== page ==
A note: Even 6 weeks into this horrible virus,  looking at a screen is still very difficult for long periods of time. My left eye has yet to reopen and my eye is still very sensitive to light. My entries will probably be short and there will probably be errors. This is my life now. My so-called amoeba life.

I woke up on September 5, 2018 with a continued annoying feeling in my left eye. I’d had it for a few days but this wasn’t completely uncommon because I always had what I thought as allergies. I couldn’t wear my left contact because it was so uncomfortable and so I went without. Normally, I’d let my eye just relax and have a break from contact wearing but I decided I probably should visit my eye doctor just in case. Not only was there pain but I had extreme light sensitivity and my eye watered non-stop.

This is where my diagnosis drama begins:

Day 1:

My optometrist thought perhaps it was a scrape so he prescribed antibiotic drops.

Day 2:

My optometrist told me to keep going on the antibiotic drops.

Day 3:

My optometrist is stumped and refers me to an ophthalmologist. (Note: I’m still driving at this point even though I definitely should not be doing so.)

Ophthalmologist thinks it’s Herpes and loads me up with Valtrex and drops. I’m puzzled at this because I’ve never had any form of Herpes.

Day 4:

It’s a Saturday and so there are no appointments. I lay around in bed crying, praying to be knocked out, and hoping that the pain subsides. It feels like someone is shoving glass in my eye. I call the doctor on call and he tells me to wait one more day for the meds to kick in.

Day 5:

Still in massive amounts of pain and my face is swollen. I call the on-call doctor again and ask to be seen. He agrees that it’s probably Herpes (even though I’ve never had any other form of Herpes) and tells me to keep on with the drugs.

Day 6:

I return to the first ophthalmologist and he is puzzled as to why I haven’t turned a corner. He asks his jerk of a colleague (this is a whole post and it’s forthcoming) to take a look. He concurs that it’s Herpes.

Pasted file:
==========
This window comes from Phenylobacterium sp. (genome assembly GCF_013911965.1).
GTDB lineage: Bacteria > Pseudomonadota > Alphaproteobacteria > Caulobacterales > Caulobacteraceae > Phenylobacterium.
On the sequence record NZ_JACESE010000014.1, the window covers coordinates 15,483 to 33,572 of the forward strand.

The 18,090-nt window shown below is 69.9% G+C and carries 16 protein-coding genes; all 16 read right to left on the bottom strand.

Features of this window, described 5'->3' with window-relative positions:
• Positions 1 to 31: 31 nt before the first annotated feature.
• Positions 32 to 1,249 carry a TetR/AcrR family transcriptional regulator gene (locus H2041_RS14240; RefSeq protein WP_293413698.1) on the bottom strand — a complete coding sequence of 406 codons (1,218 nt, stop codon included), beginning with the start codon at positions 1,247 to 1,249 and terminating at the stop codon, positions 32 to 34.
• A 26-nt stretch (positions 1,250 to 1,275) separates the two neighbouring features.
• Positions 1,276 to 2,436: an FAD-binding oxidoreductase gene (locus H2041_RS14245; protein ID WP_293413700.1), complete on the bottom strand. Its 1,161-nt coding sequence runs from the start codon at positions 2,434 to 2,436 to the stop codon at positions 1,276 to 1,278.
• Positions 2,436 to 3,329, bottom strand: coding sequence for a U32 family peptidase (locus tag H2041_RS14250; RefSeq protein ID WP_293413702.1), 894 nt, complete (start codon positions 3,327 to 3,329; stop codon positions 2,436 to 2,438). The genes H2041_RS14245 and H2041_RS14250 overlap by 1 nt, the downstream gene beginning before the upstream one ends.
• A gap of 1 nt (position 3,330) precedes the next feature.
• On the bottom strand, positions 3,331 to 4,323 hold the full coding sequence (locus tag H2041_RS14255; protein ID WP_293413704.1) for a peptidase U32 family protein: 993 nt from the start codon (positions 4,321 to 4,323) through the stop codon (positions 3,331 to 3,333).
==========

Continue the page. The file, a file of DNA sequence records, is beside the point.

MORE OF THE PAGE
At this point I’m mentally and physically exhausted. I’m living with pain similar to contractions except there’s no come and go – it’s constant. My sister comes into town and gets on the phone to another ophthalmologist’s office for a second opinion.

They give me the last appointment of the day. The second ophthalmologist does not agree with the Herpes diagnosis and gets me in to see a cornea specialist the next morning. He says that he thinks it may be a very rare, hard to diagnosis parasite – Acanthamoeba Kerititus but he cannot be sure. To get a positive diagnosis a culture will need to be taken. AK is found in tap water and attaches to a contact lens. DO NOT GET WATER NEAR YOUR CONTACTS.

Day 7:

I see the third ophthalmologist – the cornea specialist – and he agrees that it’s not Herpes (um, I said I never had Herpes before, right?) and gets set up to take cultures. Since they rarely see AK patients they don’t even have the supplies necessary for the cultures. I wait an hour for them to get the materials they need to take the cultures. My eye is literally scraped and put in agar, solutions, and slides. They even ask to test my contact case.

I am scared and in pain but am relieved to have a maybe prognosis. If any of the cultures remotely come back positive, I am to start on a very expensive medicine routine including compounds and drugs that aren’t even available in the US – but over the counter in the UK and Australia. (Will have another post about UK and AK)

After Day 7 – days get lost. My cultures come back positive for AK and my contact case does too. I’m immediately put on a regiment of hourly eye drops. I had to beg for pain medication because of the opiod crisis. I felt a sense of relief just knowing what I had. I was 1 in a million, unfortunately. I was part of a very small population of AK Warriors (what the AK community call themselves) and had no idea that I was on a journey that would last months and maybe years.

I found little to no personal AK stories during my research. I found some medical research but little “This happened to me and this is how survived it…” stories that I need so much during this very hard, isolating journey. That’s why I’m starting this blog.  I’ve had some really dark days and nights in the last 6 weeks – literally and figuratively. Sitting in a dark room all day has been one of the hardest. Going from very social to all alone in a dark room has been testing my mental state. I hope that this will reach someone who is in a similar state and we’ll realize we aren’t completely alone.

This is over my screen time capacity for sure. Until my next post – thanks to everyone supporting me and keeping me in their healing thoughts. Time to take an eye drop….

 

xo,

Heather

 

 

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